Calculating bias from hit rate and false alarm rate
On the previous page, we explored how sensitivity (d′) can be determined from hit rate and false alarm rate. Now we will consider how to do the same for bias (c).
Try moving the threshold around, and observe what effect this has on the proportion of hits for the key[signal-plus-noise distribution] and the proportion of false alarms for the noise distribution. In general, as the threshold moves to the left, and a more liberal bias, we increase the hits and false alarms. As the threshold moves to the right, and a more conservative bias, we decrease both hits and false alarms. This helps develop our intuition that c is related to the sum of the hit rate and the false alarm rate, using the inverse cumulative distribution function of the normal distribution, Φ−1:
As we did for sensitivity, using the equation above we can now determine the bias for each point in ROC space. In the graph below, intensity of color (saturation) is used to represent c along a continuum. In order to help us see the resulting pattern, iso-bias contours have been added to show sets of points with the same values of c:
As with sensitivity, bias has a non-linear relationship with hit rate and false alarm rate. Furthermore, any c can occur at any hit rate and any false alarm rate, and vice versa.
Visualizing the relationship between c, HR, and FAR
Similar to what we did sensitivity, we can plot a single iso-bias curve through our data point. This curve shows all of the combinations of hit rate and false alarm rate that have the same bias as our actual data.
You can change the performance by altering values in the outcome table, adjusting the locations of the distributions or threshold in the model, or by directly moving the data point in ROC space. All of the other representations of performance change simultaneously. Observe how the iso-bias curve responds:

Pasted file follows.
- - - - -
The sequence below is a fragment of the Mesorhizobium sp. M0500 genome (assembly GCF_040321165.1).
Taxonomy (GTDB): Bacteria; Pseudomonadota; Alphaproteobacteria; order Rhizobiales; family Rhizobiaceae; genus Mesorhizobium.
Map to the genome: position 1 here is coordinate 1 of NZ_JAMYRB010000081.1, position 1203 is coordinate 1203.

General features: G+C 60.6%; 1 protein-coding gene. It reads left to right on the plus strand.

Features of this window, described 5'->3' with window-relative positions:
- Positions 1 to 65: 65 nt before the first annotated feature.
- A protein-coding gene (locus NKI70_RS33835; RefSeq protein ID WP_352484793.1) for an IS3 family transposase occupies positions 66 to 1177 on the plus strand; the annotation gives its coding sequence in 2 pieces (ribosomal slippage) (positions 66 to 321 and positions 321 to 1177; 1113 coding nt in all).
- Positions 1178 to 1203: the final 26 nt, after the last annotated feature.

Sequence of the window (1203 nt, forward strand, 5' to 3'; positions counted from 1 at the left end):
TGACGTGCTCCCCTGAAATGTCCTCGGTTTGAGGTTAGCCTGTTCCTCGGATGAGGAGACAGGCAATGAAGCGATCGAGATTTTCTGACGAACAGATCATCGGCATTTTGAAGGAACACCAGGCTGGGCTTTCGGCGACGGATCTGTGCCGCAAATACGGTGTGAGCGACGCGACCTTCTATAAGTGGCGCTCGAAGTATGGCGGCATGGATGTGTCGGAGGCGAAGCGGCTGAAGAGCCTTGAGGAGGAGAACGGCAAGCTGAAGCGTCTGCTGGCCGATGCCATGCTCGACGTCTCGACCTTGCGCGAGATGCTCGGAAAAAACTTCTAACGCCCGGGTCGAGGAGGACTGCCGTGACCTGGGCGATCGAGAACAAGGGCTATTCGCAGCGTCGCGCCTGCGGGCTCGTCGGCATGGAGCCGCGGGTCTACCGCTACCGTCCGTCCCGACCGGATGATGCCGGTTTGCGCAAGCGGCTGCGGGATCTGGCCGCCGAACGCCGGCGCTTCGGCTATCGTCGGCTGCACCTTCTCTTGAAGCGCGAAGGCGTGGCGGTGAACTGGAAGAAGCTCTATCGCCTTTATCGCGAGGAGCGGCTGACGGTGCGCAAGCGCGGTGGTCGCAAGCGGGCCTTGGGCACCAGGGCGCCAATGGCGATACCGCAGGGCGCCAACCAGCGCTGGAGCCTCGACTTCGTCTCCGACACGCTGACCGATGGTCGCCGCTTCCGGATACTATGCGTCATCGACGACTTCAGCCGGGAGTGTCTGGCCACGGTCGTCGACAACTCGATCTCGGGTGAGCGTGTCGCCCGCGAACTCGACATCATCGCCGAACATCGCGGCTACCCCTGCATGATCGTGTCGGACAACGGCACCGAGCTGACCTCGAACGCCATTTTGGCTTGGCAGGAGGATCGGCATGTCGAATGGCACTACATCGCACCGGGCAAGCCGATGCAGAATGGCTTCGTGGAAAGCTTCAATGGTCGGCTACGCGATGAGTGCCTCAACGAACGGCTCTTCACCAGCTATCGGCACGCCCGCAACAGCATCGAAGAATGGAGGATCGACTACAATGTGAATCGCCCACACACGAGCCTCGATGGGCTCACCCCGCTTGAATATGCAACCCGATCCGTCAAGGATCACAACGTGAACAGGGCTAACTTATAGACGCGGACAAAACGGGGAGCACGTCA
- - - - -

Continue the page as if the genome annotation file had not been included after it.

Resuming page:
The values are linked between the live table, ROC space, and model. As the Hit Rate or False Alarm Rate are changed, d′ and c will also change, and thus the Iso-Bias Curve will adjust as well.
The resulting similarities and differences with sensitivity are instructive. The iso-bias curve always spans from the top left to the bottom right corner of ROC space. As a result, neither hit rate alone nor false alarm rate alone tells you anything about bias — you need both! Furthermore, altering either the hit rate or the false alarm rate necessarily changes the bias.
However, there is one way to manipulate the performance in just such a way that the results change while keeping bias constant. This happens when we manipulate sensitivity, which is independent from bias. Adjust the value of d′ by moving the distributions in our model and observe that our data point shifts smoothly along the iso-bias curve in ROC space, but the curve itself remains stationary.